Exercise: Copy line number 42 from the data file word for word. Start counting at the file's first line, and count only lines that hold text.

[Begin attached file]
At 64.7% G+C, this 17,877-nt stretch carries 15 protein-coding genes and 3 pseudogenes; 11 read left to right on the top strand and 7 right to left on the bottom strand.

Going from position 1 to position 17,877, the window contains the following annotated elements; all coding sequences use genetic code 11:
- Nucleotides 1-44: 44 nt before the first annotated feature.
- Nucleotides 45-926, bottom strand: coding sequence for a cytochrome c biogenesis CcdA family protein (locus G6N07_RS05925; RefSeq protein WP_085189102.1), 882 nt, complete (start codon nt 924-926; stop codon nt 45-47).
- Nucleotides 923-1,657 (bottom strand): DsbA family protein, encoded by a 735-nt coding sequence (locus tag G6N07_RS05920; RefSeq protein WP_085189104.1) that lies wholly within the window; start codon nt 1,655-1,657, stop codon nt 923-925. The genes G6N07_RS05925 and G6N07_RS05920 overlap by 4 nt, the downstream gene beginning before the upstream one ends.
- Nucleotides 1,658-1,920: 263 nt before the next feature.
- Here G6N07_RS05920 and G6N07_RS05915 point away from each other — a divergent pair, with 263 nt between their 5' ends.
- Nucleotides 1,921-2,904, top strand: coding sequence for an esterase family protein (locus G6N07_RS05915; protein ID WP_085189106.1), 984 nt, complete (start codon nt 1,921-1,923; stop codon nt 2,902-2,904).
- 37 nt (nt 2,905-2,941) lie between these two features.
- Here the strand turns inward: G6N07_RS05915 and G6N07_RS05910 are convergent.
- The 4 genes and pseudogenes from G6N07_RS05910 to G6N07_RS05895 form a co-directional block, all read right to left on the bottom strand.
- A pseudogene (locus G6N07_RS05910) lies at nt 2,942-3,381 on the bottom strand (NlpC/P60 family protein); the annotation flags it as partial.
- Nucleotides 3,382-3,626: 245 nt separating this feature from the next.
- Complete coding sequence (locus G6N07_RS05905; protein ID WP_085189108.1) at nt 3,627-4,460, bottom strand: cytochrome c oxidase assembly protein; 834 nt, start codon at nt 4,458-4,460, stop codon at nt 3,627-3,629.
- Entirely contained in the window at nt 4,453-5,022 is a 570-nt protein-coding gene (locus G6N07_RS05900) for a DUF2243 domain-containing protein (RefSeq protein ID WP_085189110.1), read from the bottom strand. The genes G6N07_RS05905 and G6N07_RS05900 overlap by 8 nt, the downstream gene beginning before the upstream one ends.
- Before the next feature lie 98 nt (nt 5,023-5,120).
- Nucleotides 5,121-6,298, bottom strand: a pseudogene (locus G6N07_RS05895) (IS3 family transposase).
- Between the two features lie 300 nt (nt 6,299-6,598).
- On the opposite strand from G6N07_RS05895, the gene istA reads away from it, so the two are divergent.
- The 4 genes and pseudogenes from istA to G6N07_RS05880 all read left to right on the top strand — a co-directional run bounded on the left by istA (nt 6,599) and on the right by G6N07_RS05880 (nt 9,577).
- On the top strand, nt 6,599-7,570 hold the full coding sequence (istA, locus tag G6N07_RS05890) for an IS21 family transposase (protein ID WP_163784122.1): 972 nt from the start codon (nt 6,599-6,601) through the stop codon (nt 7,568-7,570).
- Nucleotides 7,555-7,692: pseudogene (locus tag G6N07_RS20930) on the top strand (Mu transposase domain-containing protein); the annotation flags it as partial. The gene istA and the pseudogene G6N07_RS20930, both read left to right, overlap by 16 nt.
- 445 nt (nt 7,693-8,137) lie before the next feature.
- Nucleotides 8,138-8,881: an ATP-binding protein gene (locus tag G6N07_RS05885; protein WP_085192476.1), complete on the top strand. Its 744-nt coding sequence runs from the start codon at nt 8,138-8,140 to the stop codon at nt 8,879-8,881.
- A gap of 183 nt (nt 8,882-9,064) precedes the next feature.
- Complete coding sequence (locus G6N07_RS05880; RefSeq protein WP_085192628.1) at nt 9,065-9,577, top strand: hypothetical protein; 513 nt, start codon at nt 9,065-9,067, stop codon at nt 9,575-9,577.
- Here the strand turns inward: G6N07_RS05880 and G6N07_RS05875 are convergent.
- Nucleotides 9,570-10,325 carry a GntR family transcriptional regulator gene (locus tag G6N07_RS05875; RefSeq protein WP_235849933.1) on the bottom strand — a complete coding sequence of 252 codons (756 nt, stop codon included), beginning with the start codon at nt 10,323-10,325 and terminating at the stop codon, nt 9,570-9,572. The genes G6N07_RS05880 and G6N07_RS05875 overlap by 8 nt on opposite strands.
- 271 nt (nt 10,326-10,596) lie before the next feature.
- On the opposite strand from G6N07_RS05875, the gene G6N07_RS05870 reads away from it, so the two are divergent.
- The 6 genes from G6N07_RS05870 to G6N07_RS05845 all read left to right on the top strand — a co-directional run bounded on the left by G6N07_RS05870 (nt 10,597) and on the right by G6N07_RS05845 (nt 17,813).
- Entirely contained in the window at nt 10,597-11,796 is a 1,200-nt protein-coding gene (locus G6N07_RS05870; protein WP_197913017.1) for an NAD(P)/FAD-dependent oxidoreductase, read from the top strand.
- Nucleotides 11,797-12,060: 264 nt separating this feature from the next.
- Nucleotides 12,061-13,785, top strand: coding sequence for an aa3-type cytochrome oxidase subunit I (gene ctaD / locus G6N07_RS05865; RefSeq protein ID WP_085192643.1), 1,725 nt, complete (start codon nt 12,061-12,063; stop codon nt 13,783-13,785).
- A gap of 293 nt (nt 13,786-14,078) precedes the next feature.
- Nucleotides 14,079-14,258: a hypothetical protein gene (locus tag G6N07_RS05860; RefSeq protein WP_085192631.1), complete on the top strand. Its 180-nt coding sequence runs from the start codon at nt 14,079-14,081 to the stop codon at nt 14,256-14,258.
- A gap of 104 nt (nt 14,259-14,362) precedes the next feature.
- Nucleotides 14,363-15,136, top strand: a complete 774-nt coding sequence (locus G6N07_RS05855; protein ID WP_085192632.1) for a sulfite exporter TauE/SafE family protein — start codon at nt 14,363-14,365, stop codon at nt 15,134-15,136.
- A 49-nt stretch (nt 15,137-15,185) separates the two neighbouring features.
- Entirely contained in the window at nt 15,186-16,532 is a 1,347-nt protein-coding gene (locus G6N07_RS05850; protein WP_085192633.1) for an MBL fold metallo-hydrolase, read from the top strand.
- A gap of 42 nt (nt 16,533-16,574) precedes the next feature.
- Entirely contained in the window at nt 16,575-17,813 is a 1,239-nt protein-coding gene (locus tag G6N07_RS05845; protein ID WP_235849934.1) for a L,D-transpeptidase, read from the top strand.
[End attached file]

- Entirely contained in the window at nt 16,575-17,813 is a 1,239-nt protein-coding gene (locus tag G6N07_RS05845; protein ID WP_235849934.1) for a L,D-transpeptidase, read from the top strand.